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close this bookMethods for the Evaluation of the Impact of Food and Nutrition Programmes (UNU, 1984, 287 p.)
View the documentPreface
Open this folder and view contents1. Basic concepts for the design of evaluation during programme implementation
Open this folder and view contents2. Stages in the evaluation of ongoing programmes
Open this folder and view contents3. Measuring the impact of nutrition interventions on physical growth
Open this folder and view contents4. Measuring impact using laboratory methodologies
Open this folder and view contents5. Measuring impact using clinical, morbidity, and mortality data
Open this folder and view contents6. Measuring impact by assessing dietary intake and food consumption
Open this folder and view contents7. Measuring impact using immunologic techniques
Open this folder and view contents8. Measuring impact on physical activity and physical fitness
Open this folder and view contents9. Methods for the behavioural assessment of the consequences of malnutrition
Open this folder and view contents10. Anthropological methodologies for assessing household organization and structure
Open this folder and view contents11. Micro-economic analysis in the evaluation of supplementary feeding programmes
Open this folder and view contents12. Data recording and processing
Open this folder and view contents13. Policy evaluations
Open this folder and view contents14. Built-in evaluation systems for supplementary feeding programmes why and how
View the documentParticipants
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The United Nations University agreed in early 1981 to take the lead, on behalf of the United Nations agencies represented on the Sub-committee on Nutrition of the UN Administrative Committee on Co-ordination, in convening a workshop to address the problem of how to evaluate the impact of supplementary feeding programmes targeted to vulnerable women, infants, and children. The original charge to those who prepared papers and participated in their review was to develop straightforward guidelines and procedures for evaluating programmes with nutritional goals. The objective of the workshop was to compile state-of-the-art knowledge, which could then be made available to planners and field workers involved in or contemplating the evaluation of the impact of food and nutrition programmes.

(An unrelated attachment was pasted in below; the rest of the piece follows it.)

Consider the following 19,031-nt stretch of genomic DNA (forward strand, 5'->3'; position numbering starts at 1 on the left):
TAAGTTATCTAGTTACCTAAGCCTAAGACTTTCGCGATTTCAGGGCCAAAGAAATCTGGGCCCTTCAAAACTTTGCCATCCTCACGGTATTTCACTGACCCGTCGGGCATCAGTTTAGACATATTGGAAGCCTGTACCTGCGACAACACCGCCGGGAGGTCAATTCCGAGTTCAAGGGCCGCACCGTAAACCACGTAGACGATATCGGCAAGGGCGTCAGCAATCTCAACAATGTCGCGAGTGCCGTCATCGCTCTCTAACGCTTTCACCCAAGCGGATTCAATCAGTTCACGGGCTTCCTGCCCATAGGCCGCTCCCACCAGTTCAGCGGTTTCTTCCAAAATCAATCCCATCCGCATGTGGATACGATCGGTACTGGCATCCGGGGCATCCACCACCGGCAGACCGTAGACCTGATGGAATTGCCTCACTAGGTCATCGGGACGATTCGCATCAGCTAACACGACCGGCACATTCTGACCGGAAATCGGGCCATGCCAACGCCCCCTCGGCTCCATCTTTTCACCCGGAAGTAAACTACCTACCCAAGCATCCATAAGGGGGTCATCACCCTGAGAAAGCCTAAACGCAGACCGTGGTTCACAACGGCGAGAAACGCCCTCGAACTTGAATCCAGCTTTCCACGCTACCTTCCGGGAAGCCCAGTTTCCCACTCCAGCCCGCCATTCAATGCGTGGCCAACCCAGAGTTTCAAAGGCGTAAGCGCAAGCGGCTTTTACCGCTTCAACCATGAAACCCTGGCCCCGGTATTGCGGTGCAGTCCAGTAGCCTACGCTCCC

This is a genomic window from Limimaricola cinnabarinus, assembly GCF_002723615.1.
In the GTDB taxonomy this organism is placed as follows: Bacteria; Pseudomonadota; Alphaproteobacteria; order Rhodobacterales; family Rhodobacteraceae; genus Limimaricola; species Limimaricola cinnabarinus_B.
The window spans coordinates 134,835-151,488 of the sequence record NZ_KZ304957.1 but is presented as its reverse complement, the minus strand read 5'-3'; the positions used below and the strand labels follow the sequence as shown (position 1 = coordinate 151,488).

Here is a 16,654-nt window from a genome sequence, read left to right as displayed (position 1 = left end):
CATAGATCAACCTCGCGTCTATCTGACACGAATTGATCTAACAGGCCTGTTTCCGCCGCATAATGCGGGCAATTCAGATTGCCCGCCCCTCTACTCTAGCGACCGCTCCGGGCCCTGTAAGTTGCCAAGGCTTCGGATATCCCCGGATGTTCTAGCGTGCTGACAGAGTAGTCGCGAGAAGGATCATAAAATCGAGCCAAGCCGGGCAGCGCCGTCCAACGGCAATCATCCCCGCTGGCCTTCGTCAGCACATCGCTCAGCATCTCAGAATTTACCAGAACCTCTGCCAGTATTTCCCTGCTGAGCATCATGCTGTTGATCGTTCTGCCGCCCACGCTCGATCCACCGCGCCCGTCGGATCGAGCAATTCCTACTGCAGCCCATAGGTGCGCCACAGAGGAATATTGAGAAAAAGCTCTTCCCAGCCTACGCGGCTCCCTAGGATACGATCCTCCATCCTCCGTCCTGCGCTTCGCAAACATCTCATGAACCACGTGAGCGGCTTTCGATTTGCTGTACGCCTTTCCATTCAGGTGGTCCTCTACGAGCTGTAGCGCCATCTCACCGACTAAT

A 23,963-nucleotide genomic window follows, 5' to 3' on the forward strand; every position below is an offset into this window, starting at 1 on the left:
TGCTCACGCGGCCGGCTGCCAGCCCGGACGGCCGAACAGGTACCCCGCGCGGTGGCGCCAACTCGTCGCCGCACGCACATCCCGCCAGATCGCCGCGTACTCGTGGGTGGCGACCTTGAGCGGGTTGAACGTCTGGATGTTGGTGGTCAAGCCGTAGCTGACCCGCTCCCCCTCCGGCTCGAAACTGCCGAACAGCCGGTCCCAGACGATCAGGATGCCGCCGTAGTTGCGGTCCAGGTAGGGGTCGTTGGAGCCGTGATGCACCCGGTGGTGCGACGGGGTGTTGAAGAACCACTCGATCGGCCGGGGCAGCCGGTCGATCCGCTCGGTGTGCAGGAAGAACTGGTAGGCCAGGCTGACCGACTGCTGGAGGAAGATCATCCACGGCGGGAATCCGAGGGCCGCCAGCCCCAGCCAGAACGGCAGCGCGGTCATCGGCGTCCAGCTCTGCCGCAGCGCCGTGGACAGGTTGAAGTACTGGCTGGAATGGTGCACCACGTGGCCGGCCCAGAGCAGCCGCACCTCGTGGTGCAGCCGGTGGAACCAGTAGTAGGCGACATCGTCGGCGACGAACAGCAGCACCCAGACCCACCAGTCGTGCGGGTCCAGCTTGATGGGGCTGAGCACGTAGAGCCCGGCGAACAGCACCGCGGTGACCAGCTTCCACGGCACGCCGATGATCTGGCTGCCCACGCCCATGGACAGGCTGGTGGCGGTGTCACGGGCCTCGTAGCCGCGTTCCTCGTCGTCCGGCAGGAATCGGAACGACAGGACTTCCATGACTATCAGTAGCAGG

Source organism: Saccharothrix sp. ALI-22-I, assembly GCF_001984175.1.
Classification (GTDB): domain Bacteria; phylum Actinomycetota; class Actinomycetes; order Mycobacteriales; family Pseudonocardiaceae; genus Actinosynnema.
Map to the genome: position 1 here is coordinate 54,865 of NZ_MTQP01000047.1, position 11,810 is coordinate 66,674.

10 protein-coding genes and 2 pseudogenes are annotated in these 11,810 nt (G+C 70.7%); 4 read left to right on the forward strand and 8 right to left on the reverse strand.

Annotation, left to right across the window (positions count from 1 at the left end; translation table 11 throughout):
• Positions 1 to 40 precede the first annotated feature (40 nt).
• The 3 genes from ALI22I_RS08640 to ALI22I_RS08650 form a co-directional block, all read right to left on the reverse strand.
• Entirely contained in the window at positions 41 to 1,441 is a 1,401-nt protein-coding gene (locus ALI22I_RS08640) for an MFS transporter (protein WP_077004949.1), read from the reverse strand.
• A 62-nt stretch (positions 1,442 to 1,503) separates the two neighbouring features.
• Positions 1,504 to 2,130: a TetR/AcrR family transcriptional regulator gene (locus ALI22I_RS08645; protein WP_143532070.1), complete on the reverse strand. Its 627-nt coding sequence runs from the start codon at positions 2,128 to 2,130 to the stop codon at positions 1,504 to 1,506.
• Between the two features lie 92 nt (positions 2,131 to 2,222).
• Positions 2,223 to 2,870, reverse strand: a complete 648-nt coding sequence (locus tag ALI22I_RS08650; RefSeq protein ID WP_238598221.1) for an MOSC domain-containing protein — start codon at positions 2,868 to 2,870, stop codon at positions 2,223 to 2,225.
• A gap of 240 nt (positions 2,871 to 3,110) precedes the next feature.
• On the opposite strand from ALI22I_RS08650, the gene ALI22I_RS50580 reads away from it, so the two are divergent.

A number of conceptual issues provide a framework for the papers in this publication. In the first place, they are primarily focused on the issue of determining the impact of an intervention. We recognize that, more often than not, evaluations are process-oriented, examining service delivery, project plans, and so forth; and it is not our intention to suggest that process evaluation can be ignored in the search for programme impact. However, there is a need now to design methods and measures to determine whether. and to what extent, programmes have an impact.

A second issue is the challenge of how to do evaluations in the absence of adequate baseline data, or where there are financial constraints that militate against a rigorous evaluation effort. Outside evaluators are often called on to perform their task under less than optimal conditions, confronted by severe constraints on data availability and financing, and especially by a lack of baseline data. It is our strong belief that all projects should have evaluation procedures integrated into the planning and implementation cycle, but the reality is that such a concept will take time to gain acceptance. The workshop participants and authors of this book agreed that, in the interim, something has to be done to evaluate the impact of large-scale projects already under way.